The lens has a high degree of clarity, and the shape and frameless design offered a superb panoramic field of view, without any edges or obstructions. The spaciousness and bendability of the lens, along with the temples flexibility and padding, and the comfortable nosepiece, worked in synergy to make the sunglasses disappear on your face. It was nice to forget that you were wearing a set of sunglasses. The fit snugly, so even when thrashing and bashing through the most extreme conditions and terrain, they stayed firmly planted. The lens was wide and decently tall, so they provided good wind blockage and sun protection, though sometimes the frameless design meant watery eyes when going Mach 1 or when dealing with high winds. Although the temples are skinny, the lens wraparound design provided decent side protection for scattered side light entry. The nosepiece and the temple tips have a good amount of adjustability, for altering the fit, and increasing the comfort. I didn’t like the end of the temple tips, as they were slightly sharp, and on occasion, I would poke myself when putting them on. The hinges are hidden, which provides additional safety during a crash, and no pinching where it closes.

I really liked the nice carrying case they came with, and it was extremely easy to place them into it, and it offered a lot of protections, which was handy when tossing it into your travel bag. They are brutally expensive, although the technology, design and especially the addition of the carbon fiber bumps up the costs. Their price point is in line to some of Oakley’s pricier models, but is still cheaper than its top of the line $1500 C SIX. Thanks to the durable NXT, the lenses have been bombproof, and I have gotten no scratches, which is pretty amazing, since I always seem to do that with any eyewear, even the ones that are supposed to be unscratchable (marketing hyperbole). I do admit that due to the price and my love of the KarbonEye, I am extra cautious with them, and treat them with additional TLC.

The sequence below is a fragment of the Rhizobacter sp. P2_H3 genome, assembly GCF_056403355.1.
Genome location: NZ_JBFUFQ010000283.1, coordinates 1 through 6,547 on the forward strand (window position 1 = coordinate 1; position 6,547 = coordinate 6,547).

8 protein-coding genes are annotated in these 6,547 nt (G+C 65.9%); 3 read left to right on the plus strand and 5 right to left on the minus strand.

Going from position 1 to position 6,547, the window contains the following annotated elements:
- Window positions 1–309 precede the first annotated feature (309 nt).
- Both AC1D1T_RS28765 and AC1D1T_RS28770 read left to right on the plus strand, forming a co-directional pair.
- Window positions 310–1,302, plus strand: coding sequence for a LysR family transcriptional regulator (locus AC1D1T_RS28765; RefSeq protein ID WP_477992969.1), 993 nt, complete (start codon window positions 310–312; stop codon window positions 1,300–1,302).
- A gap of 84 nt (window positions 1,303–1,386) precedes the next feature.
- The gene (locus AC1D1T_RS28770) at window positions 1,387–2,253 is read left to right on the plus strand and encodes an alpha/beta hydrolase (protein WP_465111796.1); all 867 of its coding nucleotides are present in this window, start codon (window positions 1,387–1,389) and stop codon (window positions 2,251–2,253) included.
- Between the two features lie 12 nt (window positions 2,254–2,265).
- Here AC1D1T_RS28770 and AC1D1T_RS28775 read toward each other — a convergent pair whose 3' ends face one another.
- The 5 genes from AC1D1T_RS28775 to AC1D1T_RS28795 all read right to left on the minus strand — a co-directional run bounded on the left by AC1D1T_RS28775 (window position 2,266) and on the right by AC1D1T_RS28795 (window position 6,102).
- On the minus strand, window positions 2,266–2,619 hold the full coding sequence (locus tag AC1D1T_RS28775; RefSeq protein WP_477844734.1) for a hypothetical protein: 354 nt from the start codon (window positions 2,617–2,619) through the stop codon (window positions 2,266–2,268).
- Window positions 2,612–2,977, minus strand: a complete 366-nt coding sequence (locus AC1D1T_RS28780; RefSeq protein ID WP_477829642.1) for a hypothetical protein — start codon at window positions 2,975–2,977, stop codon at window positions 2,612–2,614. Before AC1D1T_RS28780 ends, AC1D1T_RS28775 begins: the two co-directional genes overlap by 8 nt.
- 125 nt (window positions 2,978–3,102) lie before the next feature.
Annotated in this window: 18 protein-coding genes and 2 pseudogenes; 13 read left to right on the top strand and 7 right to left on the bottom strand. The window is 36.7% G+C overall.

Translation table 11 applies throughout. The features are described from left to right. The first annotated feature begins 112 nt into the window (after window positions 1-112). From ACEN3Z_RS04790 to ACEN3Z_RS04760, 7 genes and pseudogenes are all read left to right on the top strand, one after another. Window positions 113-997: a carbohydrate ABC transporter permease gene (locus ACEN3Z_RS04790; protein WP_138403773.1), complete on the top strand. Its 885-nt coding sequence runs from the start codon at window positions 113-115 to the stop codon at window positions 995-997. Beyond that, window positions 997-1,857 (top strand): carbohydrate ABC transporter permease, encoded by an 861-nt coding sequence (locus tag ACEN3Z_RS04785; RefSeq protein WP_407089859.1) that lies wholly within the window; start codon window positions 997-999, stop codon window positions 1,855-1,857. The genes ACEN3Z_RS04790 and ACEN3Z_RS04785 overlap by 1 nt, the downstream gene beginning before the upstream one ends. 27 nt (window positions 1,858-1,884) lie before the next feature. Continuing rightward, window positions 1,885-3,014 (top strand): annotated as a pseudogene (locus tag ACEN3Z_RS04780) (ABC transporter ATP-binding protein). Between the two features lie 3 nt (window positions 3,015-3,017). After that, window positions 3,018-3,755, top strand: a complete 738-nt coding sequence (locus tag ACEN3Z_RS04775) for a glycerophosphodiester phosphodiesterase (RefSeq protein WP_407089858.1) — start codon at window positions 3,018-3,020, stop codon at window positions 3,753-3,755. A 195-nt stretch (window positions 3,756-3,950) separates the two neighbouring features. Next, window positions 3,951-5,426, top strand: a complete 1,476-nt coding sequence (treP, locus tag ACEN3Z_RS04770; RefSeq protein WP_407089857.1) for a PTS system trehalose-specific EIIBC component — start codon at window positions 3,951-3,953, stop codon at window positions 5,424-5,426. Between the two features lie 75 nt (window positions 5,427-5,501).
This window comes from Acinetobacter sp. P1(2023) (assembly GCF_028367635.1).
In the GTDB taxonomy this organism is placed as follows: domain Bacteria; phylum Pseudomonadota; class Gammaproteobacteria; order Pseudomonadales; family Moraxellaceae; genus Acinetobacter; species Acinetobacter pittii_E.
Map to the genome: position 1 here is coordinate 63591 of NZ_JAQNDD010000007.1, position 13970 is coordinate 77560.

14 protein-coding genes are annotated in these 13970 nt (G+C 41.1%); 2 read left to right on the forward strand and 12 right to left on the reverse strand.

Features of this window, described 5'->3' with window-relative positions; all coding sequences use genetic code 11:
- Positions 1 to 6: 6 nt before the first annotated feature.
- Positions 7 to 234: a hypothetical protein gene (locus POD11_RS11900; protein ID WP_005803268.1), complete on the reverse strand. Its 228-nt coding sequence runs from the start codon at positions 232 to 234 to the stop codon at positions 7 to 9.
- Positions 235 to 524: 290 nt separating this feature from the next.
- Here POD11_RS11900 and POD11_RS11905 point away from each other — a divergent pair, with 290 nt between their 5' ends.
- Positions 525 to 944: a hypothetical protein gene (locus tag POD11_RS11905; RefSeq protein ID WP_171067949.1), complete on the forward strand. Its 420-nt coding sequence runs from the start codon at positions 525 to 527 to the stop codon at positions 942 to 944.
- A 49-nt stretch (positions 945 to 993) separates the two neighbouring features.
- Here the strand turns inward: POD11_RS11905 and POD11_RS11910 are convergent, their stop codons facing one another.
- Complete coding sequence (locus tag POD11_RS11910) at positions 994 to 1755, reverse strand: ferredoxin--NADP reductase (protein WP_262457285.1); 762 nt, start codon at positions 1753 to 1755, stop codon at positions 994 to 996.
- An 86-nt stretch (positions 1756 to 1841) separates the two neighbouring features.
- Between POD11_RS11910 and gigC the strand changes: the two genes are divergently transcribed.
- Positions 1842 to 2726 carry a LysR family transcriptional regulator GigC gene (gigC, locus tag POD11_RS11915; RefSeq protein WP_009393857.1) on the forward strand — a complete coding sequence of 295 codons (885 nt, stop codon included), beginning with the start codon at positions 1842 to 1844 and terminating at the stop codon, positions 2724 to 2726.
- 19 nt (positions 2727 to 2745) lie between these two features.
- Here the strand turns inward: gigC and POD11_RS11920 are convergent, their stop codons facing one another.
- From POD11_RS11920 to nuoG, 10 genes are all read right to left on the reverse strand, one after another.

Measured Specs:

  • Weight: 30.1 grams/1.06 ozs
  • Lens size: 136mm x 49mm (  x inches)
  • Arm Length: 132mm (  inches)
  • Frame size: 139mm wide ( inches) x 142mm long ( inches)

 

Bottom Line
The Rudy Project KarbonEye is a superb pair of sunglasses, which is comfortable, lightweight and stays put, and the frameless design provides an incredible panoramic view. The ImpactX lens has exceptional clarity, and the photochromic capabilities work wonders in varying conditions, and I especially enjoyed the red tint, which offers excellent contrast, sharpness, reduces glare and increases depth perception. The synergy of the comfort, flexible lens and temples, and frameless and spaciousness of the design meant I forget that I was wearing them, which is a sure sign of a great pair of sunglasses (or any apparel product). The durable, scratch and impact resistant NXT material is pretty amazing, and offers outstanding safety. The trick and sharp-looking steel and carbon-fiber temples, is coated with a soft and resilient rubber, and the nosepiece and tip have great adjustability for fitting and comfort.  The Rudy Project KarbonEye is brutally expensive, but their excellent features, extreme comfort and frameless design make for an exceptional pair of sunglasses.

Strengths

  • Photochromic – red tint was excellent
  • Lightweight
  • Comfortable
  • Superb Clarity
  • Anti-Fog
  • Panoramic view
  • Frameless design
  • You forget you are wearing sunglasses

Weaknesses

  • Temple tip end point is pointy
  • Brutally expensive

 MSRP: $359.99 – $384.99

 

Overall Rating: 5 Flamin’ Chili Peppers

 

For more information on the KarbonEye, Rudy Project’s Rx-program or other Rudy Project products, please visit their website at www.rudyprojectusa.com.